Objective Post-concussion symptoms disappear from days up to 3 months in adults after a 1st concussion. 15% of adults have persistent sequelae. The athletes have a higher probability of experiencing a second concussion and to suffer from both prolonged due to the cumulative effect of these neurological injuries. Lower cognitive and physical skills of the athlete are more documented after concussion. Specifically, the impacts of concussion on neuromotor and neurophysiological functions are investigated.
Design Case studies.
Settings Rehabilitation in public and private practices.
Patients Three athletes who sustained a concussion with persistent symptoms after several months to one year.
Interventions Measures of frequency and heart rate variability at night; percentage of cardiac reserve on daily tasks of different intensities and a neuromotor assessment were performed.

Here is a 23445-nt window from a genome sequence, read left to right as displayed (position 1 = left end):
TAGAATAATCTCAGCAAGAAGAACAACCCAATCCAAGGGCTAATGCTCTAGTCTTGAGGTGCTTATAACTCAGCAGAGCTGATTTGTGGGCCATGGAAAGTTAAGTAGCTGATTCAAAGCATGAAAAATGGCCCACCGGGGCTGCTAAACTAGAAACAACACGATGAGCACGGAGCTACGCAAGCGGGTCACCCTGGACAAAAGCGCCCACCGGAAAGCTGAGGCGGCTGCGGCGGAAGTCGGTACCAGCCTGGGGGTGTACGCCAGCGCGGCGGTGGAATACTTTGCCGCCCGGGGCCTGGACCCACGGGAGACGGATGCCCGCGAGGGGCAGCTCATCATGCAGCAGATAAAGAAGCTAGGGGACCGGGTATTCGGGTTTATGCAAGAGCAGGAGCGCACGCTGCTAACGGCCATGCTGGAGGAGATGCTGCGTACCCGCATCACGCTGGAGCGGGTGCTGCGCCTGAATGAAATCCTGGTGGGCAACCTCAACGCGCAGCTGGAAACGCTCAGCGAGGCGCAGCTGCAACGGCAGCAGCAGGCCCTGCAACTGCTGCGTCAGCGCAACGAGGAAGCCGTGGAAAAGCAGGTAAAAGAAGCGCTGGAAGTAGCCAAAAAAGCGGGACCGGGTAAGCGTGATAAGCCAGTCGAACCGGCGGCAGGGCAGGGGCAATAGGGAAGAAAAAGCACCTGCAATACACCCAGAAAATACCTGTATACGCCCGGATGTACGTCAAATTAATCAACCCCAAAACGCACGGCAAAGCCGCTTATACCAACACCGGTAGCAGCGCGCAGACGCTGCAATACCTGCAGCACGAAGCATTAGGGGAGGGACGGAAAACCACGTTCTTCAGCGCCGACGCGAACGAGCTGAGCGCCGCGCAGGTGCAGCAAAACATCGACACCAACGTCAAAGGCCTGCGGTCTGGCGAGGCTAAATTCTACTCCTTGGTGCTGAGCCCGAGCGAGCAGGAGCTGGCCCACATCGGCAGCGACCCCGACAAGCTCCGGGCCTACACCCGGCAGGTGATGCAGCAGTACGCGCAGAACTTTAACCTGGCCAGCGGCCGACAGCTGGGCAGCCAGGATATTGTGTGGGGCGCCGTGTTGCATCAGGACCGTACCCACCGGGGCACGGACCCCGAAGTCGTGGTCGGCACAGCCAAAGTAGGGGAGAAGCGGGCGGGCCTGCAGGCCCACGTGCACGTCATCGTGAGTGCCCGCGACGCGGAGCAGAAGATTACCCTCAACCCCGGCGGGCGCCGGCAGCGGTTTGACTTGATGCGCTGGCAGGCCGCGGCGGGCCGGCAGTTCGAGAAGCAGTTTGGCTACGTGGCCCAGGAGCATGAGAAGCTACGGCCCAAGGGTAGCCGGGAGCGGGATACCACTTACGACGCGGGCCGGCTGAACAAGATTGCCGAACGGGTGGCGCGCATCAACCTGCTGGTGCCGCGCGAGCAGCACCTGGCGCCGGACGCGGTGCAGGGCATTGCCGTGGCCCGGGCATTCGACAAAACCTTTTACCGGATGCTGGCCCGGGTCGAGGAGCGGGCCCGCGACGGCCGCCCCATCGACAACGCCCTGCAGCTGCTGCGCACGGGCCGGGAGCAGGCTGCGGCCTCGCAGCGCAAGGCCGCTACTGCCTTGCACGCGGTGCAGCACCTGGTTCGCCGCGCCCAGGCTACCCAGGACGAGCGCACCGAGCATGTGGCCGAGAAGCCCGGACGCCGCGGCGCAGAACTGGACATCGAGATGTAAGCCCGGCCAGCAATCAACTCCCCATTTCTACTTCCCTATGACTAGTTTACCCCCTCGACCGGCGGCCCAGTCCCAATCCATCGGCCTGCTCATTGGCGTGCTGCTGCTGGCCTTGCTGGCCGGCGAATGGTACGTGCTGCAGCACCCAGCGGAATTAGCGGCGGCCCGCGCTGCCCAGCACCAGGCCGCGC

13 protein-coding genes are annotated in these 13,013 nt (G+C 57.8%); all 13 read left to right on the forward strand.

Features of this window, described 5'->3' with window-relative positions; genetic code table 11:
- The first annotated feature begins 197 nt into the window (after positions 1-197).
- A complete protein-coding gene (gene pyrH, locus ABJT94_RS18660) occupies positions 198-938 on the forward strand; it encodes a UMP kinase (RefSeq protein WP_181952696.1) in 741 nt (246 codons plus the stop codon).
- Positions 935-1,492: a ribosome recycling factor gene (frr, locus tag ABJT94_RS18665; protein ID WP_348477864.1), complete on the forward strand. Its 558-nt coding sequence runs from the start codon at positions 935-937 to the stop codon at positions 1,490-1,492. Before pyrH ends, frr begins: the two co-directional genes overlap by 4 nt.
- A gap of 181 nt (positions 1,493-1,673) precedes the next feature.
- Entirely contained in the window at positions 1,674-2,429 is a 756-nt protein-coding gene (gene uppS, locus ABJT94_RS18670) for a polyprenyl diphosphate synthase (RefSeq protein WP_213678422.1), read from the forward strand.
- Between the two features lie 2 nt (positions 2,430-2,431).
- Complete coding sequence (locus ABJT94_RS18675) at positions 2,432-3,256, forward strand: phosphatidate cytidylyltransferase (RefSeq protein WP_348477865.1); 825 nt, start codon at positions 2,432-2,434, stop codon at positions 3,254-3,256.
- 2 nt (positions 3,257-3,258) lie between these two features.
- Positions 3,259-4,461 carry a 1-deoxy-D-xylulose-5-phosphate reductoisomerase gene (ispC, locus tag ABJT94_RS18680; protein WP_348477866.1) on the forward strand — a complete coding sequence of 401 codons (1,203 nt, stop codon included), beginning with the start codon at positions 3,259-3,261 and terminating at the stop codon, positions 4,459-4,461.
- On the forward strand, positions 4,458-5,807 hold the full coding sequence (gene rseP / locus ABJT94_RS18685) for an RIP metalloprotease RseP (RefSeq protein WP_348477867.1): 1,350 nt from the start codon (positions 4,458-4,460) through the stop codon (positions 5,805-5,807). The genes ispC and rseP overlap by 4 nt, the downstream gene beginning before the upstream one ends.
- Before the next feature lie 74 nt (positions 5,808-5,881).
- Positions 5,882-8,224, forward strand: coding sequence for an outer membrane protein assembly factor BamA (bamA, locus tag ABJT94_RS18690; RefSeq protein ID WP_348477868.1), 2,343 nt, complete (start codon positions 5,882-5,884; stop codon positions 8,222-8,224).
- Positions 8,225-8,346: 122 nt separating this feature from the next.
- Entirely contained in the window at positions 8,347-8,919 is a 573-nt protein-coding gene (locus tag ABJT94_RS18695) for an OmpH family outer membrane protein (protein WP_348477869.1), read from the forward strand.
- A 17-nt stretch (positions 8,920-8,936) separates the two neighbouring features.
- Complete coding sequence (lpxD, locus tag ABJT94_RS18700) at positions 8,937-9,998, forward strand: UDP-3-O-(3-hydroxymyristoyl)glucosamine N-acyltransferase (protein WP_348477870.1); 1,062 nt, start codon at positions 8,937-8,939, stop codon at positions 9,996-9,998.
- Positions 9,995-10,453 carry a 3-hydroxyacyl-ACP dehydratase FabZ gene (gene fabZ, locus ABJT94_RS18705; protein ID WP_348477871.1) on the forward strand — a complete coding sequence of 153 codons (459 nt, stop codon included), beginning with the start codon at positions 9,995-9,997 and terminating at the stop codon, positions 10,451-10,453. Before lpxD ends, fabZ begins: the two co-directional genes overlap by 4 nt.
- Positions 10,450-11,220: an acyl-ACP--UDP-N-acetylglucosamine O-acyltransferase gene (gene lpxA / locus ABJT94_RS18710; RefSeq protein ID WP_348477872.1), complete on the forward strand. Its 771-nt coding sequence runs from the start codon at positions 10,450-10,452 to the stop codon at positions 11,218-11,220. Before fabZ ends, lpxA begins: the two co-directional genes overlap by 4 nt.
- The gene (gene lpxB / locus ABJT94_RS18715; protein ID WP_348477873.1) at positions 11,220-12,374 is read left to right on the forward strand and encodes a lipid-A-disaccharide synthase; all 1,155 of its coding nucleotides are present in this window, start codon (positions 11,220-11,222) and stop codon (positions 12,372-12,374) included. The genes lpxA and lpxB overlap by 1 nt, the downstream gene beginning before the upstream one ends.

Main Outcome All three athletes show a cardiac reactivity to a task in mismatch with the actual engineering costs of the various tasks performed and, several months to one year post-concussion. They show motor strategies disorders and slower processing of visual information.
Conclusions Cardiac monitoring and neuromotor assessment provides additional indicators in the detection of concussion, as a complement to the neurocognitive assessment, and should be included routinely in the management concussion protocols of athletes. These data are also valuable clinically to help reduce post-concussion symptoms. However research is needed to understand their impact on the recovery of the athlete so as to promote a safe return to play.
Competing interests Neurosport is a private pratice who offers services to athlete for post-concussion assessment and neurorehabilitation.
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